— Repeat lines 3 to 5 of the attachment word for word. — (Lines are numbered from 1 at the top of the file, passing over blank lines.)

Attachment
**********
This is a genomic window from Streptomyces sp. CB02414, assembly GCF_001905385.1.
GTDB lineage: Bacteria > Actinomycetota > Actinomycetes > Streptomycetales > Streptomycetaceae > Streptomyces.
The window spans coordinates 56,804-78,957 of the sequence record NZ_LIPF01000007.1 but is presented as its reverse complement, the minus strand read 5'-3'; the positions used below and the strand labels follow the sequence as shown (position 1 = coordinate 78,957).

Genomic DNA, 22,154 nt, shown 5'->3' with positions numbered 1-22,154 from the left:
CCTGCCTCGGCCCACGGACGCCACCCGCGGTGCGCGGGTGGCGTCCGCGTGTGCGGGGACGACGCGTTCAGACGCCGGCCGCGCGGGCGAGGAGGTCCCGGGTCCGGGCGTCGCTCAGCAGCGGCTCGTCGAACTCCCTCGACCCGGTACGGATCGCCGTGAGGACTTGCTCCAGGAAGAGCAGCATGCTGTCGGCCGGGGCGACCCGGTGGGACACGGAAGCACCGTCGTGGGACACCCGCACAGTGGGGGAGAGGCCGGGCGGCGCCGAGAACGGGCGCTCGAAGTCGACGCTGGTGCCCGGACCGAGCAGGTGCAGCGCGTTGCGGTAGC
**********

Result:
The window spans coordinates 56,804-78,957 of the sequence record NZ_LIPF01000007.1 but is presented as its reverse complement, the minus strand read 5'-3'; the positions used below and the strand labels follow the sequence as shown (position 1 = coordinate 78,957).

Genomic DNA, 22,154 nt, shown 5'->3' with positions numbered 1-22,154 from the left:
CCTGCCTCGGCCCACGGACGCCACCCGCGGTGCGCGGGTGGCGTCCGCGTGTGCGGGGACGACGCGTTCAGACGCCGGCCGCGCGGGCGAGGAGGTCCCGGGTCCGGGCGTCGCTCAGCAGCGGCTCGTCGAACTCCCTCGACCCGGTACGGATCGCCGTGAGGACTTGCTCCAGGAAGAGCAGCATGCTGTCGGCCGGGGCGACCCGGTGGGACACGGAAGCACCGTCGTGGGACACCCGCACAGTGGGGGAGAGGCCGGGCGGCGCCGAGAACGGGCGCTCGAAGTCGACGCTGGTGCCCGGACCGAGCAGGTGCAGCGCGTTGCGGTAGC